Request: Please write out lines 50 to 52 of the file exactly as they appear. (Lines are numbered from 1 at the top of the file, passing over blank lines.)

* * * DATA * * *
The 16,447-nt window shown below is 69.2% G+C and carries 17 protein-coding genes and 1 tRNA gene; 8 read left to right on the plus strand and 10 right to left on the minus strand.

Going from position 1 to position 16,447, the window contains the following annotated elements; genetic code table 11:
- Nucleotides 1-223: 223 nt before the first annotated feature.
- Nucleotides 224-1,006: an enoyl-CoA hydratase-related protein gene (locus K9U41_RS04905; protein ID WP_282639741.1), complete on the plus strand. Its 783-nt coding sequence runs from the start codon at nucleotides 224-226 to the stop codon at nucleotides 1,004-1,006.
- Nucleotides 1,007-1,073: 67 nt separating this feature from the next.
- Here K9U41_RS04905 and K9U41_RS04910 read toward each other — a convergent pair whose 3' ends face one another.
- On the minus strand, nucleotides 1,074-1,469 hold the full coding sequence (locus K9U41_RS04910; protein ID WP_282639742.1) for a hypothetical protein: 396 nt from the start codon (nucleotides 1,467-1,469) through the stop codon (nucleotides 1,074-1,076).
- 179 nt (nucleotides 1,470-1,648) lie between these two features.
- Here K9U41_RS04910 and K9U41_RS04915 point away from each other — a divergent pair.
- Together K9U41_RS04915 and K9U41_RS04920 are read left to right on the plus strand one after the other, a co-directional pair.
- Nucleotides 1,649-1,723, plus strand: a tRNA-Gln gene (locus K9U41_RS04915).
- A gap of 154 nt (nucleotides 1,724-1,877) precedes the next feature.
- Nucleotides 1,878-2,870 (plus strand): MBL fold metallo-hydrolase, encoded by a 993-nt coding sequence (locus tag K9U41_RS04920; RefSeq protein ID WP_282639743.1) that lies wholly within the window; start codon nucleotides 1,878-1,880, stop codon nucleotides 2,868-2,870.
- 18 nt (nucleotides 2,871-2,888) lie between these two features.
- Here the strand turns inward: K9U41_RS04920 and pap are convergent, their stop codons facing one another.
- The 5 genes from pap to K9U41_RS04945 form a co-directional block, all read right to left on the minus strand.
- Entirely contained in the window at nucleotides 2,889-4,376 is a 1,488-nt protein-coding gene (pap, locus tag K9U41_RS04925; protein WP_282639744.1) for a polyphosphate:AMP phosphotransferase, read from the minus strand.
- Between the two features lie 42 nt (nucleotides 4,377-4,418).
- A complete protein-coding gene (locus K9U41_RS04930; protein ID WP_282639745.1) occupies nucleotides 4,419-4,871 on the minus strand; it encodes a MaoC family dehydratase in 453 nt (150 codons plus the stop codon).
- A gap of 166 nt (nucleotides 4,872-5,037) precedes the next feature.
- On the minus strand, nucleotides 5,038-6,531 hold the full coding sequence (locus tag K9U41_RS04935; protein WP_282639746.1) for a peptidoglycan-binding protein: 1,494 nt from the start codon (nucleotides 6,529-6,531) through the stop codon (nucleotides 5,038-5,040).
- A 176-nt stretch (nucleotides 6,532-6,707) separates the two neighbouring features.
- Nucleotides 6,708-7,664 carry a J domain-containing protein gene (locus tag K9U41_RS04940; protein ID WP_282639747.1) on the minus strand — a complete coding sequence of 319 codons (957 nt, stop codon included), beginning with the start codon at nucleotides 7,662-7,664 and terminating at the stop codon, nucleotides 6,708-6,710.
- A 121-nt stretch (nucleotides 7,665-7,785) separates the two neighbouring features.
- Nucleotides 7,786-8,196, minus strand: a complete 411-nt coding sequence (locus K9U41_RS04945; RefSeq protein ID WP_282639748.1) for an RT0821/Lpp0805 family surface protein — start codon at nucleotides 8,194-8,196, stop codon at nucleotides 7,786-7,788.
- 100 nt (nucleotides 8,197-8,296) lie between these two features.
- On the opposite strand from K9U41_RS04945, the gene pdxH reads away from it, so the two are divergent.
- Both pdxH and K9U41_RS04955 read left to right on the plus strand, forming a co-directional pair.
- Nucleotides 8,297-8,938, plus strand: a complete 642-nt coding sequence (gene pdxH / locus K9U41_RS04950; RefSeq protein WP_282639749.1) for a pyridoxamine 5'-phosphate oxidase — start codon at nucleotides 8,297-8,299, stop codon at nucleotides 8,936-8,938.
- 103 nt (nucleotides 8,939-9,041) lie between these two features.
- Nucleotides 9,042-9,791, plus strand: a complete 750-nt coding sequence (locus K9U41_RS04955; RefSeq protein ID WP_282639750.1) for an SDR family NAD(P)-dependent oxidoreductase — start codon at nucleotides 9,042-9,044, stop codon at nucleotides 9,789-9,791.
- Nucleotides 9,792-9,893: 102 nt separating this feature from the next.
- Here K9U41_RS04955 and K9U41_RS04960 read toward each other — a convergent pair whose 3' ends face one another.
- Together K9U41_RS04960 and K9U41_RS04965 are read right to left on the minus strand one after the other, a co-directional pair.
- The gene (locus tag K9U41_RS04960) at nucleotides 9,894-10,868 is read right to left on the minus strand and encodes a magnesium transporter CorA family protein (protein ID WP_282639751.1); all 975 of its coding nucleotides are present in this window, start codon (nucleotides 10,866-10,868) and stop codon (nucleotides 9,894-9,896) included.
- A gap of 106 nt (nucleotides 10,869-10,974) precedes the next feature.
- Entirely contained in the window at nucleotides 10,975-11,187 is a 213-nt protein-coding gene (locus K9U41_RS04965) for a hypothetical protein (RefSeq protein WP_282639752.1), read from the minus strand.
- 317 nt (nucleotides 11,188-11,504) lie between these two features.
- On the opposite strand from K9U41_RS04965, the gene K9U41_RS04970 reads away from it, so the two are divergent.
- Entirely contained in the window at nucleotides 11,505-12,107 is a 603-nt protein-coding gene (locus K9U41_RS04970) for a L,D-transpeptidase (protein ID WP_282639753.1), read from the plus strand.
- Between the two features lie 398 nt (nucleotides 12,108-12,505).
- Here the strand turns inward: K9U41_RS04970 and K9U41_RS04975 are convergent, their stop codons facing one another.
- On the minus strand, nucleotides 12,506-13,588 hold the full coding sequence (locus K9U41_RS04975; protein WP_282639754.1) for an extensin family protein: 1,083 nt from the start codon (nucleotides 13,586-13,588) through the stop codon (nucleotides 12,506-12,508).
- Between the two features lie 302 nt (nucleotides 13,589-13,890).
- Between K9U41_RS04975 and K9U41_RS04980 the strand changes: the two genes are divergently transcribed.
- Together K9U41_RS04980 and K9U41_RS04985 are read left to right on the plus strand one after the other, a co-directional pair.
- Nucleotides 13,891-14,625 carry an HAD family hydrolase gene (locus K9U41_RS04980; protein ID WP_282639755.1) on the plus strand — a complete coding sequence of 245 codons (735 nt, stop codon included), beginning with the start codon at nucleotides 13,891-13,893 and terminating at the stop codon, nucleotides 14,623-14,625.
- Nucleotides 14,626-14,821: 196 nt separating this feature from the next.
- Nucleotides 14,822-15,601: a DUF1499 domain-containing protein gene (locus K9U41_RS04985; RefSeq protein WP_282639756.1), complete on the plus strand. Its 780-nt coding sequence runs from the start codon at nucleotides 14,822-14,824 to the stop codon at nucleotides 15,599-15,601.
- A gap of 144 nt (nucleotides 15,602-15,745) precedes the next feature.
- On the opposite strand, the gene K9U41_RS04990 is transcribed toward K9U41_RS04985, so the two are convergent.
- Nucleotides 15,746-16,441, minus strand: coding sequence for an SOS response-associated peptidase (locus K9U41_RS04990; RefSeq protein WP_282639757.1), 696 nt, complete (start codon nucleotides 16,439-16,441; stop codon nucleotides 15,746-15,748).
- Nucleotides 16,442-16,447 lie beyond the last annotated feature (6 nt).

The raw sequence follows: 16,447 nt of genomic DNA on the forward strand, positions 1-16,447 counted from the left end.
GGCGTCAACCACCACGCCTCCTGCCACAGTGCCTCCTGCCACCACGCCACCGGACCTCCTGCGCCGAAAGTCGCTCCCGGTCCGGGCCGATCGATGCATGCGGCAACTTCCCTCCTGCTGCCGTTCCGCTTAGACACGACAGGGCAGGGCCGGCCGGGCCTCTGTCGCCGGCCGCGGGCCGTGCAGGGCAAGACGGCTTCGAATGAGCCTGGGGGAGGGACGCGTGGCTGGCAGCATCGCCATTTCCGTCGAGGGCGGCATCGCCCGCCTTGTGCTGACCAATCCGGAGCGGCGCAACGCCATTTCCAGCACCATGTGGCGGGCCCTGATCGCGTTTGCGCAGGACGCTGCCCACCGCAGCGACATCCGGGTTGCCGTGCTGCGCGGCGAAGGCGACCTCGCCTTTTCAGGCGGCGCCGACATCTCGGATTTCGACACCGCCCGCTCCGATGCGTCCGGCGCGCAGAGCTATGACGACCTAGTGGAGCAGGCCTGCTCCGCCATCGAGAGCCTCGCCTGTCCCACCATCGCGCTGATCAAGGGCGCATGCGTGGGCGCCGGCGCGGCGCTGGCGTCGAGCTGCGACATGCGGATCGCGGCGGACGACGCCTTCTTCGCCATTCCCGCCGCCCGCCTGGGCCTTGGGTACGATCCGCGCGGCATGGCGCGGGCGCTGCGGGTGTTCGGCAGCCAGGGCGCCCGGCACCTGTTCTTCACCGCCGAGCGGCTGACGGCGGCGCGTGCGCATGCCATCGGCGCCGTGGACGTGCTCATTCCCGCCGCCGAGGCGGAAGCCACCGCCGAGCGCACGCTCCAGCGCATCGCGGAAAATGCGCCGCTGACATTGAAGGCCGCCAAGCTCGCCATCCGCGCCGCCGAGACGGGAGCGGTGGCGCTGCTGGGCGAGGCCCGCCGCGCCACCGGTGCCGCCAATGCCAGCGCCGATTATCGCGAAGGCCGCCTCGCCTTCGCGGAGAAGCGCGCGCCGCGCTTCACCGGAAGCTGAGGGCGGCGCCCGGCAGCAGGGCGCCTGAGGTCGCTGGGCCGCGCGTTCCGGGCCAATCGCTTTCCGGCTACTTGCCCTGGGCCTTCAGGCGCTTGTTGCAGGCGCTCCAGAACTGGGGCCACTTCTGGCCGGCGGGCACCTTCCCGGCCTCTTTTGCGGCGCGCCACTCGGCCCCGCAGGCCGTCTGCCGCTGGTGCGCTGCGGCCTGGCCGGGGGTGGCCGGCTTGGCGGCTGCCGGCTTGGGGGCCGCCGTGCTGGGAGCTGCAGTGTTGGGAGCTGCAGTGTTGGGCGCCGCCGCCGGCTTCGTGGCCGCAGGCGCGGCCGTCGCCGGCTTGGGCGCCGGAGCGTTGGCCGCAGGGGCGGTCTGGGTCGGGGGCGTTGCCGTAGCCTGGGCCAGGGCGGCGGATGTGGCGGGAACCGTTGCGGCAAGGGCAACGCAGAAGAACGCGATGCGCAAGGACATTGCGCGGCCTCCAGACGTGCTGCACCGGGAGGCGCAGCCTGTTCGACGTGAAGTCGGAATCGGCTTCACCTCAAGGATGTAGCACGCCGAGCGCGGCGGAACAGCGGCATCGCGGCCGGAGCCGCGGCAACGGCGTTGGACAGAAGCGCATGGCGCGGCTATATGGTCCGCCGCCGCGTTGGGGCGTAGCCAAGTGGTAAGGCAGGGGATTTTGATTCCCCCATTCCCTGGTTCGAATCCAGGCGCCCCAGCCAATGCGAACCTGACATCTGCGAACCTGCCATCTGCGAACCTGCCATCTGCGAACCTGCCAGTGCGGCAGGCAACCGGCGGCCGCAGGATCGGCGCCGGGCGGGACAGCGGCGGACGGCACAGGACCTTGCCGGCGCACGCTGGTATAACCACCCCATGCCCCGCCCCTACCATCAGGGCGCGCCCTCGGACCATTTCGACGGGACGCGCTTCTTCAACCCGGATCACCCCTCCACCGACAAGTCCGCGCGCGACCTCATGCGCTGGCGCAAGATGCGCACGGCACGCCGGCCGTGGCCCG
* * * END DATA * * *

- A gap of 144 nt (nucleotides 15,602-15,745) precedes the next feature.
- On the opposite strand, the gene K9U41_RS04990 is transcribed toward K9U41_RS04985, so the two are convergent.
- Nucleotides 15,746-16,441, minus strand: coding sequence for an SOS response-associated peptidase (locus K9U41_RS04990; RefSeq protein WP_282639757.1), 696 nt, complete (start codon nucleotides 16,439-16,441; stop codon nucleotides 15,746-15,748).